Down Memory Lane

Snippets of time, collected from the Sylvania Franciscan Sisters’ treasure box of memories…

Sister Marge entered the convent when she was 16 years old.

Back Row from left to right: Rosalie Gdula, Florence Hopp, Joyce Lyskawa, Sister Mary Thill, Sister Patricia Zielinski, Kay Kruse, Marilyn Ostrowski, Sandy Mazerkevich.
Front Row from left to right: Sister Dorothy Mrock, Sister Brenda Rose Szegedy, Diane Gilbert, Beverly Hillis, Patricia Paskiet.

A Colorful Memory

“It looks like my classmates and I are raking leaves in front of St. Clare Academy. I think we were in our Freshmen year attending St. Clare Academy. We enjoyed being outdoors, especially during the Fall season, and I remember raking leaves and then jumping in the piles. Fun and light-heartedness made our task most worthwhile,” remembers Sister Brenda Rose Szegedy, pictured in front row, second from left.

Raking the leaves that drop each October from the thick canopy of trees on the Sylvania Franciscan campus was an annual tradition that at one time fell to the hands of the young Aspirants, Postulants and Novices living at the Motherhouse.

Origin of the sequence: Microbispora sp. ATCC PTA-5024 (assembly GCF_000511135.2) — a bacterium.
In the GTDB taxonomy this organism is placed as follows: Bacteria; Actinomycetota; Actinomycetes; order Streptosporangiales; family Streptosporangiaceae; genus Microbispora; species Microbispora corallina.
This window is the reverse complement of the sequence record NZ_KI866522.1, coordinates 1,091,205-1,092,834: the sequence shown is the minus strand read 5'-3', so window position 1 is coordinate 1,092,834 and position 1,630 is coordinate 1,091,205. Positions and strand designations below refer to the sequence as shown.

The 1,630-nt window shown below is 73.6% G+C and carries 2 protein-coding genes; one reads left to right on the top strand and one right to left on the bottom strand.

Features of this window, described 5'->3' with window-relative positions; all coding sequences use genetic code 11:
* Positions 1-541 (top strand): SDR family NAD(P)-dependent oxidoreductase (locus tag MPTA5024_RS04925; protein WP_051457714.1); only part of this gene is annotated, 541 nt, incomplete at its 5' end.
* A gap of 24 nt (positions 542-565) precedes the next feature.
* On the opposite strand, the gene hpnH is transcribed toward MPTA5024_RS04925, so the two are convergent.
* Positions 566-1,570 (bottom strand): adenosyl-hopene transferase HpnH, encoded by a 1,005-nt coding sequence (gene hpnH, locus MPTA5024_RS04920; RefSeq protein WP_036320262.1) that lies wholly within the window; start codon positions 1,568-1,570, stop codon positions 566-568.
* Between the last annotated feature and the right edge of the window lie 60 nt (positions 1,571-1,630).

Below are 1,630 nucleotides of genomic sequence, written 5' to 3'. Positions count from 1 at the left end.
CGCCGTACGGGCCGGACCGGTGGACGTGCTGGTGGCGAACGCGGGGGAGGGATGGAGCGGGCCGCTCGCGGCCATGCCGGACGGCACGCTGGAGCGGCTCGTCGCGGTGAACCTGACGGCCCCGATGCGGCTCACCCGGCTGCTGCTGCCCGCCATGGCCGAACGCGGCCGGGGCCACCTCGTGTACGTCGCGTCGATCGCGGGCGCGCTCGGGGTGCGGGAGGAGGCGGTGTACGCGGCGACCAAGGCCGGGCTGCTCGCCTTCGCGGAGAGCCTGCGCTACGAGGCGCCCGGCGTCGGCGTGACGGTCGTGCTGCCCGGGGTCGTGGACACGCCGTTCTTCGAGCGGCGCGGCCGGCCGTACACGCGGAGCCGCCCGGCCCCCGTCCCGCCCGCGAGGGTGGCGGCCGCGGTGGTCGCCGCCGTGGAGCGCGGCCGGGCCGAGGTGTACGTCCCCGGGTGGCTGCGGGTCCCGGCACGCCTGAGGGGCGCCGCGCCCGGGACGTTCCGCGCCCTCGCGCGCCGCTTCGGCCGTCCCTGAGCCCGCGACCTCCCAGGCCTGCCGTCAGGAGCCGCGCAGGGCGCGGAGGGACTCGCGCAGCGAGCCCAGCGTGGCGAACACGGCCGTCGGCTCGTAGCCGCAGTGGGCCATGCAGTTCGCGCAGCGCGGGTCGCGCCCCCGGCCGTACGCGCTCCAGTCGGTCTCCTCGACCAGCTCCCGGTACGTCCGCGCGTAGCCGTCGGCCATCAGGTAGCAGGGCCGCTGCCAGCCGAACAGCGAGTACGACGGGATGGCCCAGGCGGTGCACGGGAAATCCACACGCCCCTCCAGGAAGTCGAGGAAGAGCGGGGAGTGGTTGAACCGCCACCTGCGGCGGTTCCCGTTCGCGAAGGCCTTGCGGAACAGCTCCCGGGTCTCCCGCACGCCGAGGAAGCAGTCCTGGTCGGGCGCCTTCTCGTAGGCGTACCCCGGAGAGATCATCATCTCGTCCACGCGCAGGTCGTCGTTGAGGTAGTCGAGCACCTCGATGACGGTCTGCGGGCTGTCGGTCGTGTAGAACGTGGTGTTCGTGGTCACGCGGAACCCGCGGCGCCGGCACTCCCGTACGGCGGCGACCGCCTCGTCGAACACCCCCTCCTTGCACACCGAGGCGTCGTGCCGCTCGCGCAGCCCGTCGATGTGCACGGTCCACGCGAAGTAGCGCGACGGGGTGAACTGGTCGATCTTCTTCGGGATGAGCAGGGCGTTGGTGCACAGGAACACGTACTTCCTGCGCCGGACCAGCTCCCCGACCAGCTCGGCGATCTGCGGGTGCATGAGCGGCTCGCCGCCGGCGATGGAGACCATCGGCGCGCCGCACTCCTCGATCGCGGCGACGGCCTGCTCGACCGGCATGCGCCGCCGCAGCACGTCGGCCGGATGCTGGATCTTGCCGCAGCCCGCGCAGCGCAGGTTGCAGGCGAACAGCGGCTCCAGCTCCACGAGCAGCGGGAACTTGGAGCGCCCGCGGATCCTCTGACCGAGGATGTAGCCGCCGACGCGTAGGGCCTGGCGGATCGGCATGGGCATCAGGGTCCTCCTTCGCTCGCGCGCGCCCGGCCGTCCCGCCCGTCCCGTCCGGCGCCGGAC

In the 1950’s and 60’s there were as many as 90 teenaged girls enrolled at St. Clare Academy in Sylvania each year.  For the few hours each week that wasn’t scheduled with schoolwork, religious studies, prayers, mediation and daily chores, the Sisters of St. Francis of Sylvania had to find something for them to do.

“Raking leaves was certainly one good way to keep all of us busy for an afternoon,” Sister Shannon says smiling.

Even with so many girls, it would take all morning to clear the leaves. The park-like setting in front of St. Clare stretched to the road because there weren’t many parking lots back then. And on Convent Boulevard there were only walkways between St. Francis, St. Agnes and St. Assisi Halls instead of asphalt. In autumn the grounds would be transformed into a carpet of reds, golds, oranges and browns.

Saturday morning the girls would be sent outside into the brisk air and dozens of rakes would be passed out. Over the loud satisfying crunch of the leaves the girls would talk and laugh together as they pushed the leaves into tall piles.

Sister Verona remembers it well.  “Oh, I just loved raking the leaves! They gave everyone a rake and we would work all morning together,” she says smiling. “Then, when we were all done, we would run and jump in them!”

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